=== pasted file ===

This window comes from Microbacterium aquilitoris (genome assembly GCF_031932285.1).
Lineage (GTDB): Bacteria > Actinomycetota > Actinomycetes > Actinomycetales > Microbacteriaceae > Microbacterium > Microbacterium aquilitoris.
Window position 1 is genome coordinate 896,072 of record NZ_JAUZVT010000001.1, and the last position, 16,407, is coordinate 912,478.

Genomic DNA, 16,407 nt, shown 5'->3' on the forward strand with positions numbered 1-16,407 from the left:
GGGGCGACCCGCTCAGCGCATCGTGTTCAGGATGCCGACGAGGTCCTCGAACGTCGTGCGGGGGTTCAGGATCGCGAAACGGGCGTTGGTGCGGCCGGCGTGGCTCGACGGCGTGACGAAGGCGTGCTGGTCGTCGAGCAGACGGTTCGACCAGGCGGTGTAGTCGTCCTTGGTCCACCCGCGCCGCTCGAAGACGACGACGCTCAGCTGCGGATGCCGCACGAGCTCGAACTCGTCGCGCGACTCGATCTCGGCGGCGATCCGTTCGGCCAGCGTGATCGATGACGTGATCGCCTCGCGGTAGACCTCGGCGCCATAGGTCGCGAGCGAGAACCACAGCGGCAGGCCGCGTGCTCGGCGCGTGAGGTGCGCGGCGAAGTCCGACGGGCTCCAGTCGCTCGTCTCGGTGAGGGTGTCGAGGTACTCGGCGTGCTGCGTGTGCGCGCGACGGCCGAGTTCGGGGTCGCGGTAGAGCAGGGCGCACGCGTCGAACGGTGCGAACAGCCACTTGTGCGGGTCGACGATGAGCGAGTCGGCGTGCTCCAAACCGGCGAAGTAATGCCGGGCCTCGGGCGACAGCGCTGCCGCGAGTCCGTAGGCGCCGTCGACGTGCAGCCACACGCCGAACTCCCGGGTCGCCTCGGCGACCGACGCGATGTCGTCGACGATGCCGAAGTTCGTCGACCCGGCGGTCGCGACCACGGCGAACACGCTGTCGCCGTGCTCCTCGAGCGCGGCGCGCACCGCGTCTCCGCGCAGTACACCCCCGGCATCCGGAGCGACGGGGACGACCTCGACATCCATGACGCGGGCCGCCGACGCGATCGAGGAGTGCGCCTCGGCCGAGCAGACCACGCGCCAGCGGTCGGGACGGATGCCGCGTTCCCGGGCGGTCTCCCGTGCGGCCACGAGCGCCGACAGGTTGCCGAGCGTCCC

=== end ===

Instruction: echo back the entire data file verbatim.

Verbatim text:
This window comes from Microbacterium aquilitoris (genome assembly GCF_031932285.1).
Lineage (GTDB): Bacteria > Actinomycetota > Actinomycetes > Actinomycetales > Microbacteriaceae > Microbacterium > Microbacterium aquilitoris.
Window position 1 is genome coordinate 896,072 of record NZ_JAUZVT010000001.1, and the last position, 16,407, is coordinate 912,478.

Genomic DNA, 16,407 nt, shown 5'->3' on the forward strand with positions numbered 1-16,407 from the left:
GGGGCGACCCGCTCAGCGCATCGTGTTCAGGATGCCGACGAGGTCCTCGAACGTCGTGCGGGGGTTCAGGATCGCGAAACGGGCGTTGGTGCGGCCGGCGTGGCTCGACGGCGTGACGAAGGCGTGCTGGTCGTCGAGCAGACGGTTCGACCAGGCGGTGTAGTCGTCCTTGGTCCACCCGCGCCGCTCGAAGACGACGACGCTCAGCTGCGGATGCCGCACGAGCTCGAACTCGTCGCGCGACTCGATCTCGGCGGCGATCCGTTCGGCCAGCGTGATCGATGACGTGATCGCCTCGCGGTAGACCTCGGCGCCATAGGTCGCGAGCGAGAACCACAGCGGCAGGCCGCGTGCTCGGCGCGTGAGGTGCGCGGCGAAGTCCGACGGGCTCCAGTCGCTCGTCTCGGTGAGGGTGTCGAGGTACTCGGCGTGCTGCGTGTGCGCGCGACGGCCGAGTTCGGGGTCGCGGTAGAGCAGGGCGCACGCGTCGAACGGTGCGAACAGCCACTTGTGCGGGTCGACGATGAGCGAGTCGGCGTGCTCCAAACCGGCGAAGTAATGCCGGGCCTCGGGCGACAGCGCTGCCGCGAGTCCGTAGGCGCCGTCGACGTGCAGCCACACGCCGAACTCCCGGGTCGCCTCGGCGACCGACGCGATGTCGTCGACGATGCCGAAGTTCGTCGACCCGGCGGTCGCGACCACGGCGAACACGCTGTCGCCGTGCTCCTCGAGCGCGGCGCGCACCGCGTCTCCGCGCAGTACACCCCCGGCATCCGGAGCGACGGGGACGACCTCGACATCCATGACGCGGGCCGCCGACGCGATCGAGGAGTGCGCCTCGGCCGAGCAGACCACGCGCCAGCGGTCGGGACGGATGCCGCGTTCCCGGGCGGTCTCCCGTGCGGCCACGAGCGCCGACAGGTTGCCGAGCGTCCC